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32 OCEANOGRAPHY AND NAVAL SPECIAL WARFARE: OPPORTUNITIES AND CHALLENGES wakes extending one full hull length and more behind a vessel have been reported. Covering emissions by shielding flashes and cloaking points of high turbulence could be made available as field expedients or modifica- tion kits. Signature measurements are needed for the boats and vehicles used by NSW units. Environmental conditions will also affect the signal-to-noise ratio and hence the threat of detection from bioluminescence through the addition of ambient light. For example, moon glitter will reduce the signal to noise ratio by adding ocean surface glitter. Therefore, mission planners should consider the beneficial aspects of moonlight from a signature reduction viewpoint. Another environmental condition that can affect the signal-to- noise ratio is sea state. Rough weather has two effects: surface breaking waves (whitecaps) increase surface glitter. High sea state also promotes mixing of organisms down into the water column and may dilute surface concentrations of organisms and hence the magnitude of the signature. Water turbidity and absorption can attenuate the observable signal caused by submerged divers or vehicles, therefore mission planners concerned about bioluminescence should consider moonlight, atmospheric conditions, prior and current sea state, and water optical properties. The fundamental oceanography training provided in Basic Underwater Demolition/SEAL (BUD/S) training was discussed at the symposium. ~ ' ~ ' ' ' ' '' ' ' ' ' a' changes in depth, course, and/or speed. These techniques should be implemented if a reconnaissance swimmer observes bioluminescence or other reliable reports are available. Current NRaD experiments indicate that surveys of inshore areas can provide an excellent opportunity to identify patterns of bioluminescence with both horizontal location and depth. Natural occurrences such as the turbulence produced by waves breaking over a reef or obstacle could also be exploited. Effective training would address obtaining data from activities of the Naval Meteorology and Oceanography Command (NAVMETOCCOM), as located in San Diego, Norfolk, and other fleet centers or naval air stations. These facilities provide ready access to NAVOCEANO data bases and products. NRaD is currently supplying swimmer detection ratios to NAVMETOCCOM and NAVOCEANO during planned exer- cises. Some attendees suggested that bioluminescence could be evaded through Current Understanding and Technology Bioluminescence intensity varies widely among the more than 500 marine genera that produce light. Wave- lengths cover the spectrum of visible light and in several rare cases even extend into the ultraviolet (UV) and the infrared (IR). However, in the marine environment, bioluminescence is confined primarily to blue and blue-green emissions. Low light-level TV cameras or image intensifiers can be carried by ships or aircraft to detect biolumi- nescence, and potentially, the outline of the physical disturbance at a threshold that is slightly better than the fully ~_ dark-adapted human eye. These and other sensing techniques may otter a means to measure bioluminescence rapidly and to identify otherwise dark and undetectable objects. Bathyphotometers measure light beneath the ocean surface. In general, such instruments are designed to draw water that contains organisms through a light-tight chamber where a light detector measures the bioluminescence stimulated by some turbulence-generating mechanism, such as an impeller, constriction, or grid. Since some bioluminescent organisms produce only a single flash whereas others produce multiple flashes and flash durations vary from less than 100 milliseconds to many seconds, the values measured by different bathyphotometer designs are generally instrument specific. In other words, the photon flux that is reported depends on such factors as the detection chamber volume, the flow rate through the chamber, the method of stimulation, and the amount of pre- stimulation that occurs due to light baffling. Some of this variability is evident in the different units used to report measurements of stimulated bioluminescence (see Table 4-4~. Primarv among these units have been photons ner unit volume and photons ner second ner unit volume. Units ~ ~7 1 1 1 1 1 of photons per unit volume are used when the residence time of the bioluminescent organism in the detection chamber is long enough for a whole flash to occur. Under such circumstances the average photon flux measured by the light detector is a function of the concentration of bioluminescent organisms, the total photons per flash, and the volumetric flow through the detection chamber. In these cases the average photon flux (photons/per second) is divided by the volumetric flow (volume/per second) and the results are reported in photons per liter. Alterna- tively, when the residence time in the detection chamber is short compared to the duration of the flash, then the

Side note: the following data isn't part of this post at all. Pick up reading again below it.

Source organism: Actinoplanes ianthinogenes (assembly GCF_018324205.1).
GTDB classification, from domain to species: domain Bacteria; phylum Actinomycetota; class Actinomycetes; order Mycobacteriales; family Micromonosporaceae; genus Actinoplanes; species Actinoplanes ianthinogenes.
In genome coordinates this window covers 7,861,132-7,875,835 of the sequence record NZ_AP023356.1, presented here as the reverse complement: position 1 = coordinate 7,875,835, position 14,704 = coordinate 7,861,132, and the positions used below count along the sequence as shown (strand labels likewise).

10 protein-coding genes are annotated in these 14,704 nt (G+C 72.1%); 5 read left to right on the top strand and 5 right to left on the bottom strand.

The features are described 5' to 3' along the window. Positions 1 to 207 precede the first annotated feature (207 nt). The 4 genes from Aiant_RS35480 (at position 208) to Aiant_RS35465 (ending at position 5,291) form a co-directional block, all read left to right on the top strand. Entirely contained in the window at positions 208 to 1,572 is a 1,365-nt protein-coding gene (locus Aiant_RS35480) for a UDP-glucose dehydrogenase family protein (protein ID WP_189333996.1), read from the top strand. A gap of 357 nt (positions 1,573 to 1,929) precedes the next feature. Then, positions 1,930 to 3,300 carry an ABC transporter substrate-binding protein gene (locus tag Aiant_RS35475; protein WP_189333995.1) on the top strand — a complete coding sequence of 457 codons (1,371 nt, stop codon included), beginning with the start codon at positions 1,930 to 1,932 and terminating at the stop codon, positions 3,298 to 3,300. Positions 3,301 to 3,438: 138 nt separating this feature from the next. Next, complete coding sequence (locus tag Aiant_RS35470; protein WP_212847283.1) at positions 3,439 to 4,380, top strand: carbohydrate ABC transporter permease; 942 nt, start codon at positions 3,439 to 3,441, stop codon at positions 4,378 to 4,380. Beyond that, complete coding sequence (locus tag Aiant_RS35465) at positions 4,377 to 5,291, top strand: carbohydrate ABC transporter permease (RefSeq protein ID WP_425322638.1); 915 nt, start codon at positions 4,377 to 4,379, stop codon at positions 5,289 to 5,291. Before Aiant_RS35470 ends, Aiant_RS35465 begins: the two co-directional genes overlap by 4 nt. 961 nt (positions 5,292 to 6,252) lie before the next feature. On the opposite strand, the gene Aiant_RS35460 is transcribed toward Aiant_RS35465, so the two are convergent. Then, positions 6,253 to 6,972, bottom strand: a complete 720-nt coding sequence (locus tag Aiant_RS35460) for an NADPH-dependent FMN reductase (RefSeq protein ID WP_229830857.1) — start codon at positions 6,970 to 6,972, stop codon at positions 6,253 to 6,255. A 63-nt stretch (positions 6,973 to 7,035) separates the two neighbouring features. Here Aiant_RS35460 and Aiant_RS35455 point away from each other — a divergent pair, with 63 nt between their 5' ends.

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OCEANOGRAPHY AND NAVAL SPECIAL WARFARE TABLE 4-4 Bathyphotometer Measurements of Bioluminescence per Liter in Different Oceans Location Deptha (m) Biolum~nescenceb,C Sargasso Sea 0-100 1 x 101° Greenland Sea 0-150 1.1 x 101° Pacific Ocean (Alaska to Hawaii) Surface 1-5 x 101°C North Atlantic Ocean (MLML) 12-80 0.7-2.8 x 101° Caribbean Sea 0-120 4.5 x 101° Beaufort Sea (NRaD) 0-60 5 x 108-1.2 x 1ollc Vestfjord, Norway (NRaD) 0-100 0.9-2.7 x 101lc Arabian Sea (NRaD) 0-70 2-9 x 101lc NOTE: MLML = Mixed Light Manne Layer Project (ONR) aDepth of bathyphotometer profiles over which bioluminescence in next col- umn was averaged. bUnits of Photons 1-1. Measurements were made with HIDEX-BPs CUnits of Photons s-1 1-l for short residence time bathyphotometers 33 average photon flux measured by the light detector is a function of detection chamber volume rather than volumet- ric flow. Under these circumstances the photon flux measured by the detector is divided by the chamber volume, rather than the volumetric flow, and the results are reported as photons per second per unit volume. NAVOCEANO is currently using a recently developed bathyphotometer design that measures the full output of the first stimulated flash from an organism and measurements are reported as photons per unit volume. In this bathyphotometer, bioluminescence is stimulated by hydrodynamically calibrated flow through a turbu- lence generating grid at the entrance to a large cylindrical detection chamber. An array of optical fibers embedded in the walls of the detection chamber collects light and directs it to the light sensor. A variable-speed pump draws water through the detection chamber at pumping rates from 20 is-1 to 44 is-1 (Widder et al., 1993; Case et al., 1993~. This bathyphotometer is known as the HIDEX-BP (High Intake Defined Excitation Bathyphotometer) and was designed to standardize bioluminescence measurements. HIDEX-BP design prin- ciples have also been incorporated into a towed system (TOWDEX) and a moored system (MOORDEX). The basic HIDEX-BP design is such that direct comparisons can be made of measurements from these various systems. Although frequently designed to be lowered or towed, bathyphotometers can also be fixed to a submersible. Some exploratory developments include floating bathyphotometers and expendable sensors. Bioluminescence measurements obtained by automated, unmanned vehicles, both airborne and underwater, were also discussed. It was pointed out that the number of researchers engaged in making bioluminescence measurements varies with available funding, but this is not presently a large field. In the past, research emphasis has been placed on open ocean rather than coastal environments. The examples of bioluminescence measurements made from different oceans (see Table 4-4) clearly indicate a trend of low bioluminescence in open ocean, nutrient-poor waters to higher bioluminescence in more productive, coastal environments. It is possible that predictive models could identify regions of lower bioluminescence potential and yield graphics useful in guiding nearshore operations. Solutions Plankton such as dinoflagellates, radiolaria, ostracods, and copepods living near the surface are the dominant organisms that reveal boat wakes, outline boats or swimmers, and highlight SDVs. Some organisms such as the ostracods and copepods may secrete clouds of luminescence, whereas others such as dinoflagellates and radiolaria